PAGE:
Terzo now has a popular blog (on the website we share), and a huge, growing fan club, with 165 cats, 78 dogs, three parrots, a ferret, four alpacas, a llama, a horse, two rabbits, two beta fish, four hens, a parakeet, a robin, two ducks, a pig, a goat, a koala, and two kangaroos, from 14 countries on five continents!
Barbara (Bobbi) Florio Graham is an author and publishing consultant, whose website contains a great deal of free information about writing, publishing, and cats! (http://SimonTeakettle.com)
Should You Use a Pseudonym?
by Moira Allen
As a writer, you naturally want to make a name for yourself. But what if that name isn’t the one you were born with? Writing under pseudonyms or pen names is a fine and honored tradition; many of the greatest names in literature were invented, and many of today’s best-selling authors use pseudonyms as well. Should you?
The answer may depend on why you wish to do so. As with any writing decision, there are good reasons and bad reasons to use a pen name. Let’s start with some of the bad reasons.
“I’d like something more exotic.” This often involves an assumption that editors (or readers) will be more impressed by a more interesting name. They won’t be. Let your writing impress them, and soon your name will be considered impressive in its own right.
“I’d like a name that reflects my inner self.” This depends on who your inner self happens to be. While a name like Merlin Firecat or Lady Starshine may reflect something deep within you, it is likely to convey an impression of amateurism to an editor. If you want a pseudonym, keep it professional.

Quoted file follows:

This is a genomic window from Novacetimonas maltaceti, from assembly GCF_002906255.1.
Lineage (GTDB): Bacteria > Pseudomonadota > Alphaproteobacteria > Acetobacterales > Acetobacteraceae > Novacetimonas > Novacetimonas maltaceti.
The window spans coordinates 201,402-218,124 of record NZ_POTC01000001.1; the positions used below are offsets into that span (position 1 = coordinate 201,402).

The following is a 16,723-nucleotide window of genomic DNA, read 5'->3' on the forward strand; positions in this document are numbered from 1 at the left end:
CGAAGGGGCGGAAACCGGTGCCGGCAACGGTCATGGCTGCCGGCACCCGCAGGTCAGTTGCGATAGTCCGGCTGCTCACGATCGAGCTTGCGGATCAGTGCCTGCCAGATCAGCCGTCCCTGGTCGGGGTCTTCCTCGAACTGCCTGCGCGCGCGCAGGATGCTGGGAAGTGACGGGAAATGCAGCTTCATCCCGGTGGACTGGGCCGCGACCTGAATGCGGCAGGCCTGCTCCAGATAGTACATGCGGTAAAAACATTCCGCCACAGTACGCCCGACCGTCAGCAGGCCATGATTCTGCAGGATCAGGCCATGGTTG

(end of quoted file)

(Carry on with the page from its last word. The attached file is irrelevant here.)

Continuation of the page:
“I don’t want anyone to know that I’m the author.” Most editors have little tolerance for writers who want to hide behind a false name. If you’re presenting a controversial opinion, you should be willing to defend it. If you’re writing in a genre you fear others won’t respect, keep in mind that this is their problem, not yours. And finally, if you’re writing material that you feel ashamed of, it’s probably better to change the material than to change your name.
“I don’t want my relatives/friends/co-workers to know that I’m writing about them.” A pseudonym won’t protect you from the legal repercussions of writing about other people; e.g., from charges of slander or libel. Rather than disguise your own identity, it would be wiser to thoroughly disguise the identity of your subjects, so they won’t think you are writing about them in the first place.
“No one will respect me because I’m a _____ (fill in the blank).” The days of having to write under a male pseudonym simply because you’re a woman are long past. Today, there is no need to call yourself George Sand when Aurore Dupin will do just as well. Nor, theoretically, should you feel it necessary to conceal your race, ethnicity, or culture behind a pseudonym. However, your own experience may be the best determinant in this regard.
There are also a number of very good reasons to use a pseudonym: